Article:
John Wills, the founder of Fort Gibraltar, died at the fort on January 6, 1815, and was succeeded by John Duncan Cameron. Cameron and Miles Macdonell, the man sent by Lord Selkirk to oversee the establishment of the Red River Settlement, would soon be in open conflict, as the Nor’Westers opposed the establishment of a colony in the region. Macdonell intensified the conflict between the two fur trading companies by issuing the infamous Pemmican Proclamation on January 8, 1814, which called upon the Nor’Westers to vacate their posts in the region of the Selkirk land grant — referred to as Assiniboia — and prohibited the export of pemmican or other food from the district. The proclamation was enforced by the seizure of large quantities of pemmican from the Nor’Westers and Métis.
The end of Fort Gibraltar can be traced to retaliation against the Métis and Nor’Westers by the HBC. Colin Robertson, a former employee of the Nor’Westers who transferred his allegiance to the HBC, rallied the flagging spirits of the settlers who were under constant harassment. One of his first actions in 1815 was to capture Fort Gibraltar, which he emptied of all its provisions, guns and ammunition.
Robert Semple, the HBC Governor at Red River, ordered the destruction of Fort Gibraltar so “that it should not serve as an asylum to an armed banditti (sic) of incendiaries and robbers coming a second time for the avowed purpose of attacking the Settlement — The pickets, and other serviceable wood, was rafted down to the Settlement, for the purpose of strengthening Fort Douglas” (the HBC fort in Point Douglas).
The destruction of Fort Gibraltar was an affront to the Nor’Westers and their Métis employees.
A relatively brief battle was fought between HBC employees and settlers with the Métis and Nor’Westers led by Cuthbert Grant at Sevens Oaks on June 19, 1816. Semple was killed, as were 20 of his party, while the Métis suffered the loss of one man.
Macdonell, leading a party of 21 troops hired by Lord Selkirk, recaptured Fort Douglas. The arrival of Lord Selkirk and more de Wattville and de Meurons regimental troops made the colony safe for the settlers.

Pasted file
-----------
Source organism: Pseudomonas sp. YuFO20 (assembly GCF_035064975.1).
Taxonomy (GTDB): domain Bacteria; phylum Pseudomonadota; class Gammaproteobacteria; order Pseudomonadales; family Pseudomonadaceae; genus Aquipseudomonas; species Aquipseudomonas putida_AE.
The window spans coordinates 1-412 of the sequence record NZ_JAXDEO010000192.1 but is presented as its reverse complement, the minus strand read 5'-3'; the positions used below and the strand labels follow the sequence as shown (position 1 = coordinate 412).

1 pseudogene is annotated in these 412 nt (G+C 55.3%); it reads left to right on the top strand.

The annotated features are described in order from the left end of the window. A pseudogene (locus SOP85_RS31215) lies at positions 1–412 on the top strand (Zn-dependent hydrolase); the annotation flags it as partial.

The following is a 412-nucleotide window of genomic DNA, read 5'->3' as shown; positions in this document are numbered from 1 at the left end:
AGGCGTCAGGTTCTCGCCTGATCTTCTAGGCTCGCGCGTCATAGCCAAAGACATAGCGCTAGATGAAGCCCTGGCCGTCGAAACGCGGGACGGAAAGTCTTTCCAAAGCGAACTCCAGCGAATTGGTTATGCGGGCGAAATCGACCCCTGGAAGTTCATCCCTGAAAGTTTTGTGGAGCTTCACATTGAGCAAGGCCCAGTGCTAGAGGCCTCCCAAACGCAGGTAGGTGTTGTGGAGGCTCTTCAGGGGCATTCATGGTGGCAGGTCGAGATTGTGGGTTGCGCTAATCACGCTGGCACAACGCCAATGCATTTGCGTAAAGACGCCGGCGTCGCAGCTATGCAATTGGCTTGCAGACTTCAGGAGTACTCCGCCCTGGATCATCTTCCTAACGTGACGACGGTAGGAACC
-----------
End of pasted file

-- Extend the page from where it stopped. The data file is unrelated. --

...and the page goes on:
But a judgement in 1817 issued by commissioner Coltman allowed the Nor’Westers to resume their occupancy of the site of the former Fort Gibraltar. The fort was rebuilt.
The merger of the HBC and North West Company in 1821 marked the end of the name Fort Gibraltar. On May 20, 1822, the HBC officially changed the name of the post at The Forks to Fort Garry.
Both Fort Douglas and Fort Garry were severely damaged in the flood of 1826, the most massive in the historical record. HBC Chief Factor Alexander Christie took charge of flood-damaged Fort Garry in 1835. He ordered the fort to be rebuilt, but at a site further to the west on higher ground. Since a fort had been built down river that became known as Lower Fort Garry (the Stone Fort), the rebuilt fort in what is now Winnipeg was called Upper Fort Garry. All that remains today of this later fort is the stone gate off Main Street, which is the centrepiece of a new park and interpretive centre.
The replica Fort Gibraltar across the Red from the original fort of the same name was started in 1977 with the construction of a log cabin that eventually became known as Maison Chaboillez. More buildings were erected over the years, and in 1985 a palisade was completed, giving the site the appearance of a true fur trade era fort. Funds were received in 2013 from the federal and provincial governments to repair the fort’s walls and cabins. The recent grant of $30,000 is also being used to further enhance the walls as well as three cabins.
Actually, all funds used to maintain Fort Gibraltar are well-spent, as the 10-day Festival du Voyageur alone annually pumps $12 million into the local economy.